Wattbike’s Eddie Fletcher on balancing power, upping cadence, climbing, nutrition and self-testing on the bike

WattbikeSports scientist Eddie Fletcher of Wattbike answers your questions on how to get the most out of your cycling sessions. Read his initial blog here or catch up with TriRadar editor Elizabeth Hufton’s Wattbike Winter here.

HOW TO MAINTAIN A GOOD PEDAL STROKE WHILE CLIMBING

Q: I’ve noticed that my pedal stroke is decent when sitting but horrible whilst standing. Do you have any training techniques to help improve pedal stroke whilst standing?

A: It’s far more effective to stay in the saddle and use your gears and cadence (rpm). Sure, it is necessary sometimes to get out of the saddle but for very short periods – then sit down. Not only do you get better application of force around the pedal turn but physiologically it’s a lot easier. When you think about the Polar View on the Wattbike, the shape you see when standing up is logical – all of your weight is coming down on the pedal (gravity and momentum takes the pedal down), your angle of peak force is at the bottom of the stroke and you are unable to scrape the foot through to maintain pedal momentum.

Have a look at a blog we wrote earlier this year for a more detailed explanation.

 

HOW TO BALANCE LEFT AND RIGHT LEG POWER OVER TIME

Q: I currently use a Wattbike and find the Polar View a useful way of trying to even out my pedal stroke. However, I can’t really get to grips with how to use this data over time to track my progress. How do you go about this, please?

A: You’re looking to smooth it out over time, so getting the balance right and close to 50/50 distribution of leg power with an angle of peak force as close to the same on each leg. You’re also trying to get that ‘perfect’ shape which I describe as a ‘peanut with aspirations to be a sausage’. I say ‘close’ because even in the smoothest of riders it will oscillate around an average point. Don’t forget the Wattbike is very precise, tracking the force you are applying 100 times per second, and cadence to five decimal places.

The perfect pedalling technique shape can be seen at the Wattbike website.

HOW TO INTERPRET MAX POWER ANGLE ON A WATTBIKE

Q: I’ve just started using a Wattbike and need some help to interpret the data. On Polar View my max power is at around 135 degrees – this seems a long way around. Should this be nearer to 90 degrees?

A: It depends on the session you’re doing – if a light recovery session on a low resistance/reasonable cadence (I like 90 rpm as a minimum) then angle will be steep (i.e. move towards 180), the angle (shape) will re-orientate depending on how light a resistance (gear) it is for you – the steeper and the heavier the resistance (gear) the more it will move back towards 90).

It also depends on rpm – a low high rpm moves it steeper (gravity and momentum helping), the lower the rpm the more moves back towards 90 – one of the reasons I like to get resistance (gear) and rpm optimised is that it gives you the best combination of shape and angle of peak force. There’s a bit more on the angle of peak force here.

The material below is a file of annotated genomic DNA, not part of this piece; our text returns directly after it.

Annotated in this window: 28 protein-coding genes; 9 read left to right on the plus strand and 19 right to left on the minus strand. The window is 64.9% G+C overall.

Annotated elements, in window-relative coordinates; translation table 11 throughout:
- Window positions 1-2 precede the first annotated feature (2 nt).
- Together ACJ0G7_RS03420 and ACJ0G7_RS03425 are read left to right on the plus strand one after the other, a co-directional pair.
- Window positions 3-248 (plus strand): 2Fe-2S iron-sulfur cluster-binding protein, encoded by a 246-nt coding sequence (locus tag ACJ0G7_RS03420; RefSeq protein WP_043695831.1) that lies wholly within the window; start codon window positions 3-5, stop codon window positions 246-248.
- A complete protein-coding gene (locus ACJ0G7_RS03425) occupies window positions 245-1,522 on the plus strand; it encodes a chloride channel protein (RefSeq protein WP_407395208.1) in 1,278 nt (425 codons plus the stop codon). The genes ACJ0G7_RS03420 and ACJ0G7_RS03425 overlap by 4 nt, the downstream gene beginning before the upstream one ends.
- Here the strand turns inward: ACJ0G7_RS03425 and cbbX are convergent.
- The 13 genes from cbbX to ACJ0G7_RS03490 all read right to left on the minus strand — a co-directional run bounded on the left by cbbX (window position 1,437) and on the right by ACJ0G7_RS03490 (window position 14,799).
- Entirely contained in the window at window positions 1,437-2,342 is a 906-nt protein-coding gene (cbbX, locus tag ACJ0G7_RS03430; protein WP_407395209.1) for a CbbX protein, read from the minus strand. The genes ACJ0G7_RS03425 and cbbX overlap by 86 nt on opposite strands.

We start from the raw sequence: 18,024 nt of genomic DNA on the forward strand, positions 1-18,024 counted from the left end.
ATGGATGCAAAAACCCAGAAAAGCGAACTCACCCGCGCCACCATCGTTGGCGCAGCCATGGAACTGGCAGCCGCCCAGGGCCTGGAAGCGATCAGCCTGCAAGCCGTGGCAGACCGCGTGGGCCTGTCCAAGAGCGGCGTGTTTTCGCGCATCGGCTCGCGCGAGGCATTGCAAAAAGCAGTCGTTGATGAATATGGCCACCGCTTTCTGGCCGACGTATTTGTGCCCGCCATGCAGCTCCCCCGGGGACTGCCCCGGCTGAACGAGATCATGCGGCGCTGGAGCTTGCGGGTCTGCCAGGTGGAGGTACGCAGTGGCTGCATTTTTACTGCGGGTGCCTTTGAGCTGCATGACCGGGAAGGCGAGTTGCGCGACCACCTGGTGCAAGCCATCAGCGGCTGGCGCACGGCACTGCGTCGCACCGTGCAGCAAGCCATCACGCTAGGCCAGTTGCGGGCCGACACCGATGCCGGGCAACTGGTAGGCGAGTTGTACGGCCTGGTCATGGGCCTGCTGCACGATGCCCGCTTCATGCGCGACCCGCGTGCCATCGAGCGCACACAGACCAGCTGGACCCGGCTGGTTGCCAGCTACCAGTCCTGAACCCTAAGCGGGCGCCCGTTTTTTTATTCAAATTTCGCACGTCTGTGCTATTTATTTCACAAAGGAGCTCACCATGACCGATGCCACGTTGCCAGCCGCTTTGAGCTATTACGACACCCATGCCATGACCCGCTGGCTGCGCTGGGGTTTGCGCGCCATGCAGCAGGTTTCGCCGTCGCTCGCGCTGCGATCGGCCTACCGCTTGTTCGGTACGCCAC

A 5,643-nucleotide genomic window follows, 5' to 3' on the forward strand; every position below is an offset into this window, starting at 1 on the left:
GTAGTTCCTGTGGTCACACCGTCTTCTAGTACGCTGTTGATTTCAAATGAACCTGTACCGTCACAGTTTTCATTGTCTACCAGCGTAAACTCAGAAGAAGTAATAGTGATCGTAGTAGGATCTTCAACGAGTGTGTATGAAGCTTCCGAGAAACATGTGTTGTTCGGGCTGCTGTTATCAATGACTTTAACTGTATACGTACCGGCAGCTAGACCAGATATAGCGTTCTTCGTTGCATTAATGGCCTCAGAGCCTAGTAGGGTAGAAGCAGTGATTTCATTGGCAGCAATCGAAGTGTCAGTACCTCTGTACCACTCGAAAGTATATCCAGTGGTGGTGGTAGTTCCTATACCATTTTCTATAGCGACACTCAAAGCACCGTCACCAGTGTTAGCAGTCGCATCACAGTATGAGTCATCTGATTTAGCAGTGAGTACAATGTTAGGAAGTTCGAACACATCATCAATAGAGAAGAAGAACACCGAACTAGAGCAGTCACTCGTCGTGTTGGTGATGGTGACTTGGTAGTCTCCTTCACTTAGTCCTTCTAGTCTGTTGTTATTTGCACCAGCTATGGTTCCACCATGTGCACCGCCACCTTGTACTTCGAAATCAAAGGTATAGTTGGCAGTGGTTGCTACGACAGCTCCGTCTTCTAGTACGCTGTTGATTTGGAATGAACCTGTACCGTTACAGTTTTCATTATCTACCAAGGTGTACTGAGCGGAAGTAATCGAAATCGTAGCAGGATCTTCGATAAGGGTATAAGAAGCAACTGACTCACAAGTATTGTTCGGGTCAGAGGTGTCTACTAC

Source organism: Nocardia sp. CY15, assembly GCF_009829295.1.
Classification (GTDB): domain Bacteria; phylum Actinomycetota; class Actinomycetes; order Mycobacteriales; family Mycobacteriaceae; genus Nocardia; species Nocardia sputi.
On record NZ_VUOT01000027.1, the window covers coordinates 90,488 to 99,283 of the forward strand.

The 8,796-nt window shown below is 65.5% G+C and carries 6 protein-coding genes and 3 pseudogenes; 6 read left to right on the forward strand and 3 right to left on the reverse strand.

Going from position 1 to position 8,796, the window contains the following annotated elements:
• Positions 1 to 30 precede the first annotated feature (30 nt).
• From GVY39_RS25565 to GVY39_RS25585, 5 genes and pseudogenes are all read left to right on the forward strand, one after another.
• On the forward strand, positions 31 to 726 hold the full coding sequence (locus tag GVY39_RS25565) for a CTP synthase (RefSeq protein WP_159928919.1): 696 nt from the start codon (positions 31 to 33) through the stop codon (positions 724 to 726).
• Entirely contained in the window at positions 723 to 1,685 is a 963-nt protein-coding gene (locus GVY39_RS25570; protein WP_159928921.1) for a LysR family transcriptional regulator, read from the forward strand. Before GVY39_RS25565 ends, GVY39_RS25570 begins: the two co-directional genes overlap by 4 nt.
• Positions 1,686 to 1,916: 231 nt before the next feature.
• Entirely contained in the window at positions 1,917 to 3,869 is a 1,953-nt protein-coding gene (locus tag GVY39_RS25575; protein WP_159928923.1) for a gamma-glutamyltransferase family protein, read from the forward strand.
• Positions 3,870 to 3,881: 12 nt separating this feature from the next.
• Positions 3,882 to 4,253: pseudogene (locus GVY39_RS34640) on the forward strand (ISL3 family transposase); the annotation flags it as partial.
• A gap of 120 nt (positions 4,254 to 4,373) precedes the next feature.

HOW TO FUEL WHILE ON AN INDOOR BIKE TRAINER

Q: What post race/ride/training nutrition do you use/recommend, branded retail or home-made?

A: I think you do need to be careful of some of the branded nutritional aids, claims made by the manufacturers do need to be looked into carefully – I’m a scientist after all. I do prefer home-made stuff but it really depends on the event you’re doing. Hydration is probably the most important – water is good but a mixed carbo/protein drink won’t hurt. For very long rides it’s very important to keep electrolytes/sodium levels up. And for your indoor training sessions we have an Advanced Hydration Guide which is well worth a look at.

WHAT IS THE BEST TYPE OF POWER METER?

Q: I am considering a power meter. Which type is best, hub, crank, or pedal?

A: As you’d expect, I’d highly recommend a Wattbike. Training outdoors with power can be problematic due to factors out of your control. It’s something I wrote about on the Triathlon Plus blog and is well worth a read for you.

HOW TO INCREASE POWER AND CADENCE OVER WINTER

Q: What is the best way to increase my power and cadence when training this winter?

A: My first bit of advice to any triathlete wanting to improve is to follow a structured training plan and one that concentrates on building your base endurance (the engine) and cadence levels. Easier to do on a Wattbike as you can test yourself, set your training zones and then ensure you train in the appropriate zones at the right resistance (gearing), rpm, HR zone and so on.

HOW TO TRAIN YOURSELF AS AN ALL-ROUND CYCLIST

Q: To what extent should training be goal specific, i.e. should sportive riders concentrate on riding an hour at threshold, should racers concentrate on intervals, or is it best to mix it up?

A: Follow a structure that develops the physiological adaptations that allow you to both complete the Sportive and do an hour at threshold. Riding an hour at threshold and intervals have a place for both Sportive riders and racers. For Sportives you do need to build some resilience for a number of hours in the saddle. You cannot improve your hour threshold if you don’t do the base work that is necessary.

HOW TO START USING A WATTBIKE

Q: Wattbike arriving on Monday, apart from the build, sizing, what should I do first?

A: Test yourself to get your correct training zones, resistance (gear) and rpm levels – if you are an inexperienced cyclist do a sub-maximal test rather than a maximal test – if you have the latest Wattbike Performance Computer the test is set up for you and when you complete it, it will give you the power and heart rate training zones that apply to you. And then it’s onto a training plan! A good starting point is to take a look at our Triathlon Training Plan at http://bit.ly/vM5ni